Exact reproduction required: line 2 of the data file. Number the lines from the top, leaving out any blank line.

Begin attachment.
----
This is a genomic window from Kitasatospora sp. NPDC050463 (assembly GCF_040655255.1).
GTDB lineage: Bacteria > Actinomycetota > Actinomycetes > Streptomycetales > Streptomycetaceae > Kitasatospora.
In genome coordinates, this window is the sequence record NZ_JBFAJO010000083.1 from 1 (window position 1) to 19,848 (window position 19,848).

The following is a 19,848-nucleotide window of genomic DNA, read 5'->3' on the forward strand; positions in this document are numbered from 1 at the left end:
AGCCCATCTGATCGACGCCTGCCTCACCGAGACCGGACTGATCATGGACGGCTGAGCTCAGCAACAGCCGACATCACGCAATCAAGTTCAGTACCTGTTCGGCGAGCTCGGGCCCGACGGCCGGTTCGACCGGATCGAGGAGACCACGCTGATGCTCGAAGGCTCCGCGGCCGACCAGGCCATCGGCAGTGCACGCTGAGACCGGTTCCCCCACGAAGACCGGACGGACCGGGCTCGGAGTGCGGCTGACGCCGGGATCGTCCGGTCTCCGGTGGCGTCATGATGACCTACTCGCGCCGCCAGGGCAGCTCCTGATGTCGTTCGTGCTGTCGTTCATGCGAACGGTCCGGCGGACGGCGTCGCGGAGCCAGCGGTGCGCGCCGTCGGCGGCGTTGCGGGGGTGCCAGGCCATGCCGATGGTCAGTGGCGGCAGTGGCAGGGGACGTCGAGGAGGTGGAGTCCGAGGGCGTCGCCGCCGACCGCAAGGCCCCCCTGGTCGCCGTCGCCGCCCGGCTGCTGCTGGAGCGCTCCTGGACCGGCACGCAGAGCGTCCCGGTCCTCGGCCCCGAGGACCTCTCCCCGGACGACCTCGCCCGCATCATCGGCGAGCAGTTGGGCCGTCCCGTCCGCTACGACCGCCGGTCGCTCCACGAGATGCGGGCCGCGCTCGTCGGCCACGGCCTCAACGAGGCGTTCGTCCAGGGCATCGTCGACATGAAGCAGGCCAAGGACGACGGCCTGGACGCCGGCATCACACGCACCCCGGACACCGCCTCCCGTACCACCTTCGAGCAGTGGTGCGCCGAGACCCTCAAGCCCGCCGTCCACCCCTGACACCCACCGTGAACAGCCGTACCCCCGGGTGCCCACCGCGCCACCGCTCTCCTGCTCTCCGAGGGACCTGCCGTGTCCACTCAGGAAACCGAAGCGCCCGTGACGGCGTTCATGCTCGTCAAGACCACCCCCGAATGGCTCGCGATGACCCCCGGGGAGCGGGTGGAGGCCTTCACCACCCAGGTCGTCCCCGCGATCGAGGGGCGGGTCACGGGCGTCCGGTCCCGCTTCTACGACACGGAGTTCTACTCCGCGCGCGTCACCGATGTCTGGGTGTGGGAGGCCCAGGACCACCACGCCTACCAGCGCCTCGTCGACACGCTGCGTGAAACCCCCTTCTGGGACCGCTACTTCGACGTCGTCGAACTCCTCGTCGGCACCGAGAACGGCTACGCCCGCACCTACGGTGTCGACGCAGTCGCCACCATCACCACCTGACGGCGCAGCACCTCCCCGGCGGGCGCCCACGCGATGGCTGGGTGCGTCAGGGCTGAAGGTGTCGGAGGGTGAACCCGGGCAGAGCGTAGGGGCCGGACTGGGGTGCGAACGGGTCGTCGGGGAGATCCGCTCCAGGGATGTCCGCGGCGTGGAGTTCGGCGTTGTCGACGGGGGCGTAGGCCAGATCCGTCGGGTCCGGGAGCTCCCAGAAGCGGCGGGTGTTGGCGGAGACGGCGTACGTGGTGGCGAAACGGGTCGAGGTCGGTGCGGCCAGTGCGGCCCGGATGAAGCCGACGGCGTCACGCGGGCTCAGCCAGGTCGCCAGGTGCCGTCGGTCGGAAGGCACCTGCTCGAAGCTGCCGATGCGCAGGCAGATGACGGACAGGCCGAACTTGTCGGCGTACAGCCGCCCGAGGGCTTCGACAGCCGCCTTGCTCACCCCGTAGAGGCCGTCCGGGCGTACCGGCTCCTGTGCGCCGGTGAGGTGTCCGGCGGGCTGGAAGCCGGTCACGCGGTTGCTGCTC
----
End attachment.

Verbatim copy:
GTDB lineage: Bacteria > Actinomycetota > Actinomycetes > Streptomycetales > Streptomycetaceae > Kitasatospora.